Finally I got Cooper in a sit, and the volunteer “friendly stranger” approached from the side. It looked like Cooper was going to stand up, so I moved slightly to put more of myself between the woman and Cooper, and Coop settled down again. The woman and I shook hands. Coop stretched his neck w-a-y out to get a better sniff, but stayed sitting.

Test 2: Sitting politely for petting

And he stayed sitting while the woman petted his topknot briefly. The evaluator reminded me to breathe.

Test 3: Appearance and grooming

Cooper is actually quite practiced at this, having let many, many people brush him. He just stood there and let his ears be looked at and a brush be run down his back. He was less happy about having his two front feet picked up, but he allowed it.

Test 4: Out for a walk (walking on a loose lead)

This one was easy — it took place in a big empty room. I put Cooper in a “right here” (our version of a loose heel), and he walked right with me: right turn, left turn, about face, stop and sit. We practice all of these a lot on our daily walks.

Test 5: Walking through a crowd

Cooper is also used to gaiting in circles from being in the show ring. What was less familiar was doing this calmly so close to people.  I told Cooper to “right here” again, and we walked very quickly around each of three people who were milling around.

The evaluator reminded me to breathe again.

Test 6: Sit and down on command and Staying in place

Oh, Cooper is beautiful at this. He sat and downed just wonderfully. Then, I put him in a Sit and Wait, and walked the 20 feet away. When I turned around to come back, he was sitting there, straight and proud, just like the leader of a pride of lions.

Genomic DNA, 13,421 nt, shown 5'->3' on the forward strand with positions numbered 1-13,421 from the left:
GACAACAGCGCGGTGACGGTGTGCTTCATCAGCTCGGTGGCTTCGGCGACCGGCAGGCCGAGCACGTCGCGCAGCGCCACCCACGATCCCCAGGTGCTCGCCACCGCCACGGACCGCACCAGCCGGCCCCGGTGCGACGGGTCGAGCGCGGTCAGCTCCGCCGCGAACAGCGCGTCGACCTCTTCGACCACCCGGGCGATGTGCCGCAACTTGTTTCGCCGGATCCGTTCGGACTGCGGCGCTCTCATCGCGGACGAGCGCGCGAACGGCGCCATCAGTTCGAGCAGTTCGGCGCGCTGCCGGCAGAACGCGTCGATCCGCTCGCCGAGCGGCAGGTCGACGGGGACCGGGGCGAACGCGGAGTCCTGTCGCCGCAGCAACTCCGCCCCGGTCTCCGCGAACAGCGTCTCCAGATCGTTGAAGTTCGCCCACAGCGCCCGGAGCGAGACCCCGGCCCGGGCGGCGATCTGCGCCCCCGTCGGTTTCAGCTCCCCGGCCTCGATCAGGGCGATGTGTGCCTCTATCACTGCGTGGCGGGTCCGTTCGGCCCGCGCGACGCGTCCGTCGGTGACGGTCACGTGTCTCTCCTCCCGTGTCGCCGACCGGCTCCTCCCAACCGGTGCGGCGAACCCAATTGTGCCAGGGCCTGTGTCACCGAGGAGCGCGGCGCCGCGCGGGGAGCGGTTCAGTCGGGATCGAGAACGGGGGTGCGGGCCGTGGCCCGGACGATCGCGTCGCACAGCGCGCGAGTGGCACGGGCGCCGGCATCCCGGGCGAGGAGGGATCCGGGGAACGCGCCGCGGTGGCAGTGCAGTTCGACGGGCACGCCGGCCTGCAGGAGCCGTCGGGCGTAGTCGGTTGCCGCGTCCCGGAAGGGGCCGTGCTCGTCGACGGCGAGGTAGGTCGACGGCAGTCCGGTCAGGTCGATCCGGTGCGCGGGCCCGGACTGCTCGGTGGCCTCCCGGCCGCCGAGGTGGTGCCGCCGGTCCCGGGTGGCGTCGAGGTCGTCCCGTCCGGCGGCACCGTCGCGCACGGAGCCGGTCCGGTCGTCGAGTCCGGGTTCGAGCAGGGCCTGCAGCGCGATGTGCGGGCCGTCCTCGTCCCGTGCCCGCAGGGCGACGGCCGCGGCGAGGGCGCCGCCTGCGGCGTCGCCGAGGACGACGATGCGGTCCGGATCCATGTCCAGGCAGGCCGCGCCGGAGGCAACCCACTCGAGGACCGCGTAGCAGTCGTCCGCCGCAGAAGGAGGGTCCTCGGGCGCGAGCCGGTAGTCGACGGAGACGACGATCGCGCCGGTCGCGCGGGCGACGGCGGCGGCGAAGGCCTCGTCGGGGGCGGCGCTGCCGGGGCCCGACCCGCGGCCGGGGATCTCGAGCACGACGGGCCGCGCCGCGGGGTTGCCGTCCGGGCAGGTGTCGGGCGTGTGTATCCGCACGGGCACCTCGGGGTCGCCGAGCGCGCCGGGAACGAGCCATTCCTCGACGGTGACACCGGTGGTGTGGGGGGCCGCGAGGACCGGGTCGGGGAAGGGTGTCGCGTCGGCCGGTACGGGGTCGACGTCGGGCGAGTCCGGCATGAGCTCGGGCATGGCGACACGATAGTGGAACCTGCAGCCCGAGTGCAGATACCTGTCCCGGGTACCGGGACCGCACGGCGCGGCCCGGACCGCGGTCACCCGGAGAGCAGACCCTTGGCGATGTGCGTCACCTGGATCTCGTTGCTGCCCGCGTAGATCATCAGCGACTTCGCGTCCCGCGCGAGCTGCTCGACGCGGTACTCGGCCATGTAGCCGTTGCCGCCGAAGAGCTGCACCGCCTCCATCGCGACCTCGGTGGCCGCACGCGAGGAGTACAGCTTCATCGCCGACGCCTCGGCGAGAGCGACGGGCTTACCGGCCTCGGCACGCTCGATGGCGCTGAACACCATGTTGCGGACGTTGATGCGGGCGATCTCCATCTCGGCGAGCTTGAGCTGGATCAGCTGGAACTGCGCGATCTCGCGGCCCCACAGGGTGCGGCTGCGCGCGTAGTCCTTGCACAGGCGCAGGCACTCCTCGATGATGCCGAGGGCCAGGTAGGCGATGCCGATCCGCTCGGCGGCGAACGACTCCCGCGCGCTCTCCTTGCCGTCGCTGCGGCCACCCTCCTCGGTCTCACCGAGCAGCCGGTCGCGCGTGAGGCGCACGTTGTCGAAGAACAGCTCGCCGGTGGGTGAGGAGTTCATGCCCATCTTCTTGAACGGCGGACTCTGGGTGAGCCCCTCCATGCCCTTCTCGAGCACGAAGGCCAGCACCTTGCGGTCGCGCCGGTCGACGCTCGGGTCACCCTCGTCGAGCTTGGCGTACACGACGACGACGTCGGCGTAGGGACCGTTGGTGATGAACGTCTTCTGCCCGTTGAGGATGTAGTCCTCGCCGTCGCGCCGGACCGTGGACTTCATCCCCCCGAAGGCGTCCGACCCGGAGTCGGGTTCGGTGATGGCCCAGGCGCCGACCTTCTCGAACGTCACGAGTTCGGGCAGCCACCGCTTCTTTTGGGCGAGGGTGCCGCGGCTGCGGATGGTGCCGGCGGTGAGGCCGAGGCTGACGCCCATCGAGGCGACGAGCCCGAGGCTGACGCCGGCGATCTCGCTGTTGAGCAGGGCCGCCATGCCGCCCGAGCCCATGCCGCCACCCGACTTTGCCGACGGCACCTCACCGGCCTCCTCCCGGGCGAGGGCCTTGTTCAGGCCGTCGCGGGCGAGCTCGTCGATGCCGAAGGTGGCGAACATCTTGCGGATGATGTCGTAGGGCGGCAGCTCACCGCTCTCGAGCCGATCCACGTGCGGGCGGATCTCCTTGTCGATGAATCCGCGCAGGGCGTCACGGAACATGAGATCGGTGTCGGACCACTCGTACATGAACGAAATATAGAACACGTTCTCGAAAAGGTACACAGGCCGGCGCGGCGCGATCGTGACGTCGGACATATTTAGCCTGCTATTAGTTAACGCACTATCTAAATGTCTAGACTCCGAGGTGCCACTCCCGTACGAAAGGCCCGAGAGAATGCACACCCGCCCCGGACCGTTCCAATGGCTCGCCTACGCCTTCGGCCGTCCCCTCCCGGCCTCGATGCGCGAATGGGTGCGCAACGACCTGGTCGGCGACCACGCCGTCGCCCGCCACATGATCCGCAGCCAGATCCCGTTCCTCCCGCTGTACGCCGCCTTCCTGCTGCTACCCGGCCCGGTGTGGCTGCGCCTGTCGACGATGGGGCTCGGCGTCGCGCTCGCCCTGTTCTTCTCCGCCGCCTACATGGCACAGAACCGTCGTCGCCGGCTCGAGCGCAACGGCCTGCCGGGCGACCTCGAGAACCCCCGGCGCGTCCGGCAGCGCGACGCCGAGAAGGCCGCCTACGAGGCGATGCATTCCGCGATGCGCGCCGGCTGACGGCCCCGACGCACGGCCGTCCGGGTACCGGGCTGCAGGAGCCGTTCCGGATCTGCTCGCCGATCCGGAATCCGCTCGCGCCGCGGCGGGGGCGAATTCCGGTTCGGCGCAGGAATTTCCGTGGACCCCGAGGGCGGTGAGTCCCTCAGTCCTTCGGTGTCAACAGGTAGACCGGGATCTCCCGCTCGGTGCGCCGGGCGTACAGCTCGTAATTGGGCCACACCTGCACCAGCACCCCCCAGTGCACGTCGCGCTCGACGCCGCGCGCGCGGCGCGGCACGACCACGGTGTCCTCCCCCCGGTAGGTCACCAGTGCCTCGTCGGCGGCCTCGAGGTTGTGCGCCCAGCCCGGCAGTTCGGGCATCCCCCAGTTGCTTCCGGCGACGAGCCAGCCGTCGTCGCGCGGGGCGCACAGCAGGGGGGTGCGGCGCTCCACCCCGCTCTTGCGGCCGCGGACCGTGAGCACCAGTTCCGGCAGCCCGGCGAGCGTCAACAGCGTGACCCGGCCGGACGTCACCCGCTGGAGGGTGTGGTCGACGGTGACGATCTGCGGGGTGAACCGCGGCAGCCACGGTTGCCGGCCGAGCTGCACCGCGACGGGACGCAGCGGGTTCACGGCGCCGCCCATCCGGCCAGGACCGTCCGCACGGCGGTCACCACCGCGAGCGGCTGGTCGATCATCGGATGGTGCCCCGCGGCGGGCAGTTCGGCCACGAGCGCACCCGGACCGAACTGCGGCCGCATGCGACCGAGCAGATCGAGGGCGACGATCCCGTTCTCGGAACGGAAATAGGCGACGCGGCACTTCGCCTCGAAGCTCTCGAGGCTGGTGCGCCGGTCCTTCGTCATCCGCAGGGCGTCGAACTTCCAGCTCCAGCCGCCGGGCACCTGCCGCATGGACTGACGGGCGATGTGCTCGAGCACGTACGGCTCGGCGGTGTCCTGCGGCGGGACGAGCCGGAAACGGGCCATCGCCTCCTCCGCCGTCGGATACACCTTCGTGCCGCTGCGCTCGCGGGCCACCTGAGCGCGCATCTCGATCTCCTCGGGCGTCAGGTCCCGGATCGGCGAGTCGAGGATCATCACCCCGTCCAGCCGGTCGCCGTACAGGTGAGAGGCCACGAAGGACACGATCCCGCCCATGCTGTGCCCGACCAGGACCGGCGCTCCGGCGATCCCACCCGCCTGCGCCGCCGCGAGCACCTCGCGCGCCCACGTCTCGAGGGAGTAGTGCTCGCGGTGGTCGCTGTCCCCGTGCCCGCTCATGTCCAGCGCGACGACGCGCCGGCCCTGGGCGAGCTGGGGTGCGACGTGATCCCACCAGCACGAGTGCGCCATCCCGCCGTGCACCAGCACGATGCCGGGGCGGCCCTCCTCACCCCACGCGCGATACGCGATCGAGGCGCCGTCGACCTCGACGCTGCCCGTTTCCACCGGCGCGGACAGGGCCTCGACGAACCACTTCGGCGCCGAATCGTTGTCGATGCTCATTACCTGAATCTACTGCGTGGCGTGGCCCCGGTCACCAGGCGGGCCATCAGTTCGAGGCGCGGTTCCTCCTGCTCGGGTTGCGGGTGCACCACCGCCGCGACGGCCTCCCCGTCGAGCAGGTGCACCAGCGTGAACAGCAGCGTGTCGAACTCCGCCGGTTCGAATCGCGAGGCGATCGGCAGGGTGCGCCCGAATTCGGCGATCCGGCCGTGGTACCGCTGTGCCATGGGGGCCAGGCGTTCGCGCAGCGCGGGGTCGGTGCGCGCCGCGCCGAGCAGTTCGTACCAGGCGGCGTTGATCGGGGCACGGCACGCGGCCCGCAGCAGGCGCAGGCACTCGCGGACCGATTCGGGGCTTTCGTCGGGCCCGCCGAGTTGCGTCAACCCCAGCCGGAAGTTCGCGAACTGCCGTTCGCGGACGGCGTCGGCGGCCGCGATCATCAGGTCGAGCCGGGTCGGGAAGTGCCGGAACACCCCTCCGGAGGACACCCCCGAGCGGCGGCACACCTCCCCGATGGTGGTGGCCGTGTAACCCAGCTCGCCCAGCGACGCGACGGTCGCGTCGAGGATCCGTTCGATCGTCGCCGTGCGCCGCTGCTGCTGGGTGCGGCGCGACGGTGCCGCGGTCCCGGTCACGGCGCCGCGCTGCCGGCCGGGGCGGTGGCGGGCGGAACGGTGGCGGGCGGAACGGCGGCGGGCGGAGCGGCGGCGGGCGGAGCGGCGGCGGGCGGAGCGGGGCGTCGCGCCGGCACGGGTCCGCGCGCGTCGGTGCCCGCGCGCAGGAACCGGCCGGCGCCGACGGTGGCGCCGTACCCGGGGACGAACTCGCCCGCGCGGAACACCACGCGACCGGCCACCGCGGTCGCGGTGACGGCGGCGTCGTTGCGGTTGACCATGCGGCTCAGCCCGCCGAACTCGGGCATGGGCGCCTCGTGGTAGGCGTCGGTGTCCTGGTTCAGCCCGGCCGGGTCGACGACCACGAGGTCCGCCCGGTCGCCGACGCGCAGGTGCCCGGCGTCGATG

Test 7: Coming when called

He LOVES this one. I put him in a Sit and Wait and walked the 10 feet away. I turned around to see that proud lion pose again, and when I called him, he put on his burst of speed, and ran to me, right to front. We practice this one a lot, too. Particularly when he’s on the porch, waiting for me to call him to get into the beloved car.

Test 8: Reaction to another dog

Glory and oh, happiness. Walking in control around other dogs has been a big, big challenge for us. In this test, we had to walk up next to another person/dog team, then have Cooper sit, me shake hands with the other person, and then both teams walk on. The other dog was very calm. Cooper was curious about the other dog, and it took a few very long seconds before he “heard” my command to sit, but otherwise, he did fine.

Test 9: Reaction to distraction

OK, here comes that strange guy in the wheelchair. The wheelchair guy rolled around behind Cooper, and Cooper was curious, but fine with it. Then, when Cooper looked away, the guy dropped a large, heavy book, making a big booming noise. That made Cooper startle and look around, but he didn’t (oh, thank you!) bark, lunge, run away, or make a scene. I’m so happy I got to practice on the fellow with the shopping cart.

Test 10: Supervised separation

Cooper doesn’t like this one. As soon as he recognized what we were going to do, he asked me if we could go now. But I told him to “go visit,” “sit,” “wait,” and “I’ll be back,” and then walked away out of sight. This was a very long 3 minutes for me, but he did fine. Just sat there and waited for me to come back.

I showered Cooper with praise and an invitation to jump up on me. And then I reminded myself to breathe.